In a daily standup, the opportunity exists for team members to hold each other accountable. If a person said they were going to get something done during the last standup and it’s not done, other people on the team should “call the person out,” inquiring about why the thing isn’t done. After all, the individual’s actions lead to the team’s success or failure.
Accountability is tough! It goes against many of the examples we see in society today. Most people look for excuses and scapegoats. As the book says, most people play the victim, blaming the outcome of their actions (or inaction) on anything or anyone but themselves.
It takes courage to be transparently accountable and it takes fortitude to hold others accountable.
To keep commitments, you first need to make commitments. Say what you’re going to do and then do it. If you’re using Scrum, you do this every sprint. In a scaled agile environment, you might do this every release.
The Speed of Trust cites two studies, one showing “keeping promises” as the number one behavior in creating an ethical culture, the other showing “not doing what they say” as the number one trust breaker. Clearly, keeping commitments is critical to trust.
The counterfeit of keeping commitments is making commitments or promises that are so vague that you can’t be pinned down.
Extend Trust is the capstone of all the other behaviors. There are a couple of powerful sentences in The Speed of Trust that really represent Agile’s principles of giving people what they need to be successful and allowing them to self-organize (within reason, which is a much different topic that I am trying to cover here):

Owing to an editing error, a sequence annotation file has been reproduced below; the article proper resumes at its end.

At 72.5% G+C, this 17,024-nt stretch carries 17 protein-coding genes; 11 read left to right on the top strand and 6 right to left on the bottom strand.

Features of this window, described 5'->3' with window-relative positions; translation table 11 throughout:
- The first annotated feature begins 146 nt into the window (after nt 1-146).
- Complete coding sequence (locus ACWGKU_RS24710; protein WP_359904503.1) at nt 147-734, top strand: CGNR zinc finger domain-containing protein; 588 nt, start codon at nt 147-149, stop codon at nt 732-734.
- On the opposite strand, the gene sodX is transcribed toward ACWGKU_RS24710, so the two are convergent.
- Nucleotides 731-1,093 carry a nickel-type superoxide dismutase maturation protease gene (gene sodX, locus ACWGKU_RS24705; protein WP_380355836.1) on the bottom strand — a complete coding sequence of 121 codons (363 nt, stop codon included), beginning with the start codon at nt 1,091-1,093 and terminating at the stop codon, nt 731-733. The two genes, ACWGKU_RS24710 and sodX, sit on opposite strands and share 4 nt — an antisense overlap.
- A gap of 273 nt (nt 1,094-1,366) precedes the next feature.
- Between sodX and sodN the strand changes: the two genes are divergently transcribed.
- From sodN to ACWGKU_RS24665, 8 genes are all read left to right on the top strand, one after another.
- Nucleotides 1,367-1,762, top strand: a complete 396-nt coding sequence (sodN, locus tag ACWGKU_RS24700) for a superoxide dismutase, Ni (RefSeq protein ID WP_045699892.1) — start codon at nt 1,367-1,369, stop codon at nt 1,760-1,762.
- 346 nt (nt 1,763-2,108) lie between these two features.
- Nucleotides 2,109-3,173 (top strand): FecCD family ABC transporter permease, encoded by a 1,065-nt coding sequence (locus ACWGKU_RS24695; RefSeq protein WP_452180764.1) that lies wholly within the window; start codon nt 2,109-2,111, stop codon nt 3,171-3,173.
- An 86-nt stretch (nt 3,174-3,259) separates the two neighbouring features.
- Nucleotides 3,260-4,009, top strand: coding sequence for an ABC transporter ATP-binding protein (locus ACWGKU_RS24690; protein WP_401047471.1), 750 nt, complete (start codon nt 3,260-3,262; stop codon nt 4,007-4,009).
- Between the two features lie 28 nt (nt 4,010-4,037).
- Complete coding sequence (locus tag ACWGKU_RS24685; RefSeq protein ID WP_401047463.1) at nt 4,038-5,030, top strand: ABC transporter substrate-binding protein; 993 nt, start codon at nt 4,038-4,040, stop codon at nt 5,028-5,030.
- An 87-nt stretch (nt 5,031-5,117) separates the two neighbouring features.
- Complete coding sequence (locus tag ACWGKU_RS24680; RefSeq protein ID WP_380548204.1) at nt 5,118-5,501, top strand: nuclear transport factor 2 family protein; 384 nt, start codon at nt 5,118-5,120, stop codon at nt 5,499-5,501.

- “Extend Trust is based on the principles of empowerment, reciprocity, and a fundamental belief that most people are capable of being trusted, want to be trusted, and will run with trust when it is extended to them.”
- “When [trust is extended], people don’t need to be managed or supervised; they manage themselves.”
This somewhat lengthy post just touches the tip of the iceberg. As I was writing the post, I realized I could have written an individual post on each one of these behaviors, not to mention the six other behaviors I didn’t touch on. If the synergy between Agile and any of these behaviors resonated with you, I really encourage you to read the book.Learn More
Agile at the Speed of Trust – Self Trust
Last Updated on Tuesday, 17 April 2012 02:13 Written by Peter Callies Tuesday, 17 April 2012 06:00
Agile relies on cross-functional teams of individuals. These individuals bring a set of personalities and skills to a team. In great teams, these individuals have credibility. That is, they contribute character and competence that helps make the team more than the sum of its parts.
The Speed of Trust describes “four cores” of credibility, two dealing with character and two dealing with competence:
Congruence, humility, and courage are three qualities of integrity mentioned in the book, but one passage on humility really struck me: